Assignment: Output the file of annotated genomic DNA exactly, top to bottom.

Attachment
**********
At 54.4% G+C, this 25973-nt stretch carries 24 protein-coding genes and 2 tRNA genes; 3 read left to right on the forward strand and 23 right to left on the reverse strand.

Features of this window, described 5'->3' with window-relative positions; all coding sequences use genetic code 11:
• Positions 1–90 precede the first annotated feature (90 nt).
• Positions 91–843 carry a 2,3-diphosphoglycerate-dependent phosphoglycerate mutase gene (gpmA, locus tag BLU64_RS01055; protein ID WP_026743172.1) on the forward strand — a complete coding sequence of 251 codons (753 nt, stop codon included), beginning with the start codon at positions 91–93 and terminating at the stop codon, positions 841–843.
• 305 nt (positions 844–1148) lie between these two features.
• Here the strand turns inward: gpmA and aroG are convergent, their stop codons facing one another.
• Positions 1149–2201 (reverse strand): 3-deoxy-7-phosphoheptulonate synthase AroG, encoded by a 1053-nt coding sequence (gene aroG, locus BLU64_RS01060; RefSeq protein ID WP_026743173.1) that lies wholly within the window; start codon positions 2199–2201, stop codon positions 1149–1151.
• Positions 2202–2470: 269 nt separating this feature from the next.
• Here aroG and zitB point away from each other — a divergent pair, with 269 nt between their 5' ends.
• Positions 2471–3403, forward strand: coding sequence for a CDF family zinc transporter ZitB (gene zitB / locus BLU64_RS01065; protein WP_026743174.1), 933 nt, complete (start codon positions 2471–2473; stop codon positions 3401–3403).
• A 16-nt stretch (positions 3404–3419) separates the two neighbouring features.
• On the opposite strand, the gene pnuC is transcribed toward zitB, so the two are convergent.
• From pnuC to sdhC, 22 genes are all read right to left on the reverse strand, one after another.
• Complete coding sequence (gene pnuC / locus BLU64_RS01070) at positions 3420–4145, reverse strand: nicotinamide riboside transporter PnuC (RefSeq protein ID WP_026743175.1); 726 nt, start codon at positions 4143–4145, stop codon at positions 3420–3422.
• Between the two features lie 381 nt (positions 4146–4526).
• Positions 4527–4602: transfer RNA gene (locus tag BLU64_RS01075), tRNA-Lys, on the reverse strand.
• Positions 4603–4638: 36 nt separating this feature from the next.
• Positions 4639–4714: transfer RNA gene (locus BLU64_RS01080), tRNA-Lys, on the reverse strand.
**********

At 54.4% G+C, this 25973-nt stretch carries 24 protein-coding genes and 2 tRNA genes; 3 read left to right on the forward strand and 23 right to left on the reverse strand.

Features of this window, described 5'->3' with window-relative positions; all coding sequences use genetic code 11:
• Positions 1–90 precede the first annotated feature (90 nt).
• Positions 91–843 carry a 2,3-diphosphoglycerate-dependent phosphoglycerate mutase gene (gpmA, locus tag BLU64_RS01055; protein ID WP_026743172.1) on the forward strand — a complete coding sequence of 251 codons (753 nt, stop codon included), beginning with the start codon at positions 91–93 and terminating at the stop codon, positions 841–843.
• 305 nt (positions 844–1148) lie between these two features.
• Here the strand turns inward: gpmA and aroG are convergent, their stop codons facing one another.
• Positions 1149–2201 (reverse strand): 3-deoxy-7-phosphoheptulonate synthase AroG, encoded by a 1053-nt coding sequence (gene aroG, locus BLU64_RS01060; RefSeq protein ID WP_026743173.1) that lies wholly within the window; start codon positions 2199–2201, stop codon positions 1149–1151.
• Positions 2202–2470: 269 nt separating this feature from the next.
• Here aroG and zitB point away from each other — a divergent pair, with 269 nt between their 5' ends.
• Positions 2471–3403, forward strand: coding sequence for a CDF family zinc transporter ZitB (gene zitB / locus BLU64_RS01065; protein WP_026743174.1), 933 nt, complete (start codon positions 2471–2473; stop codon positions 3401–3403).
• A 16-nt stretch (positions 3404–3419) separates the two neighbouring features.
• On the opposite strand, the gene pnuC is transcribed toward zitB, so the two are convergent.
• From pnuC to sdhC, 22 genes are all read right to left on the reverse strand, one after another.
• Complete coding sequence (gene pnuC / locus BLU64_RS01070) at positions 3420–4145, reverse strand: nicotinamide riboside transporter PnuC (RefSeq protein ID WP_026743175.1); 726 nt, start codon at positions 4143–4145, stop codon at positions 3420–3422.
• Between the two features lie 381 nt (positions 4146–4526).
• Positions 4527–4602: transfer RNA gene (locus tag BLU64_RS01075), tRNA-Lys, on the reverse strand.
• Positions 4603–4638: 36 nt separating this feature from the next.
• Positions 4639–4714: transfer RNA gene (locus BLU64_RS01080), tRNA-Lys, on the reverse strand.